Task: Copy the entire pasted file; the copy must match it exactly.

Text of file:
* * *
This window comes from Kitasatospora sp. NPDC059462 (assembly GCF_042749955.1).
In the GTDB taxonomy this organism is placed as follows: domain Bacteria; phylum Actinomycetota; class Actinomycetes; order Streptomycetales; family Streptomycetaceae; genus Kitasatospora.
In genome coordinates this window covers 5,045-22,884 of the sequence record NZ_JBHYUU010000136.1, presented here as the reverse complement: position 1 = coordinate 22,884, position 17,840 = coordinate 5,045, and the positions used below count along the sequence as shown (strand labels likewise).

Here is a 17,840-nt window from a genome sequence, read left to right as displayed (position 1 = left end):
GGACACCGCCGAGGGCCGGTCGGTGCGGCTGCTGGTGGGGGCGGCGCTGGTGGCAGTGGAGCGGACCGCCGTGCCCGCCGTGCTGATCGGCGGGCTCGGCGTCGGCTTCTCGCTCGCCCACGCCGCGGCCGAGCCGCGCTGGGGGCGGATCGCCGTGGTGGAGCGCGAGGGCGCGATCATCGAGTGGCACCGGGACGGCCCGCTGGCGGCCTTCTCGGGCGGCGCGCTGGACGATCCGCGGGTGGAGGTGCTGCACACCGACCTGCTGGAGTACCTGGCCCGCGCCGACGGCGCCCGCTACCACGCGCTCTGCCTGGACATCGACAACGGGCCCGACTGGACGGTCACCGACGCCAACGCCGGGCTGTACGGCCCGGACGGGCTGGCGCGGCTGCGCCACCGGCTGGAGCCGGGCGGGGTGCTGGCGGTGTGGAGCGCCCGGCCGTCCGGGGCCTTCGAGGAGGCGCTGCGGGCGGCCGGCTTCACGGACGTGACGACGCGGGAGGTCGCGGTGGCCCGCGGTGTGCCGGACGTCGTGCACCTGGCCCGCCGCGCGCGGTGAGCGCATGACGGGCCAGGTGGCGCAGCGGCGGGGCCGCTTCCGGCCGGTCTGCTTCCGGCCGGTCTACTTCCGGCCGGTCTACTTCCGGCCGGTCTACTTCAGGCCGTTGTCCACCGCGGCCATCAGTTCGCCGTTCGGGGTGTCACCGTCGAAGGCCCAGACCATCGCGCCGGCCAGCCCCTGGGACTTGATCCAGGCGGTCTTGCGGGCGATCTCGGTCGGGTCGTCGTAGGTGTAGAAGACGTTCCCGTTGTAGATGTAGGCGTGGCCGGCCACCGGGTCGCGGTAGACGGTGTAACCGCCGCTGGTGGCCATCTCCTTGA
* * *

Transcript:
This window comes from Kitasatospora sp. NPDC059462 (assembly GCF_042749955.1).
In the GTDB taxonomy this organism is placed as follows: domain Bacteria; phylum Actinomycetota; class Actinomycetes; order Streptomycetales; family Streptomycetaceae; genus Kitasatospora.
In genome coordinates this window covers 5,045-22,884 of the sequence record NZ_JBHYUU010000136.1, presented here as the reverse complement: position 1 = coordinate 22,884, position 17,840 = coordinate 5,045, and the positions used below count along the sequence as shown (strand labels likewise).

Here is a 17,840-nt window from a genome sequence, read left to right as displayed (position 1 = left end):
GGACACCGCCGAGGGCCGGTCGGTGCGGCTGCTGGTGGGGGCGGCGCTGGTGGCAGTGGAGCGGACCGCCGTGCCCGCCGTGCTGATCGGCGGGCTCGGCGTCGGCTTCTCGCTCGCCCACGCCGCGGCCGAGCCGCGCTGGGGGCGGATCGCCGTGGTGGAGCGCGAGGGCGCGATCATCGAGTGGCACCGGGACGGCCCGCTGGCGGCCTTCTCGGGCGGCGCGCTGGACGATCCGCGGGTGGAGGTGCTGCACACCGACCTGCTGGAGTACCTGGCCCGCGCCGACGGCGCCCGCTACCACGCGCTCTGCCTGGACATCGACAACGGGCCCGACTGGACGGTCACCGACGCCAACGCCGGGCTGTACGGCCCGGACGGGCTGGCGCGGCTGCGCCACCGGCTGGAGCCGGGCGGGGTGCTGGCGGTGTGGAGCGCCCGGCCGTCCGGGGCCTTCGAGGAGGCGCTGCGGGCGGCCGGCTTCACGGACGTGACGACGCGGGAGGTCGCGGTGGCCCGCGGTGTGCCGGACGTCGTGCACCTGGCCCGCCGCGCGCGGTGAGCGCATGACGGGCCAGGTGGCGCAGCGGCGGGGCCGCTTCCGGCCGGTCTGCTTCCGGCCGGTCTACTTCCGGCCGGTCTACTTCCGGCCGGTCTACTTCAGGCCGTTGTCCACCGCGGCCATCAGTTCGCCGTTCGGGGTGTCACCGTCGAAGGCCCAGACCATCGCGCCGGCCAGCCCCTGGGACTTGATCCAGGCGGTCTTGCGGGCGATCTCGGTCGGGTCGTCGTAGGTGTAGAAGACGTTCCCGTTGTAGATGTAGGCGTGGCCGGCCACCGGGTCGCGGTAGACGGTGTAACCGCCGCTGGTGGCCATCTCCTTGA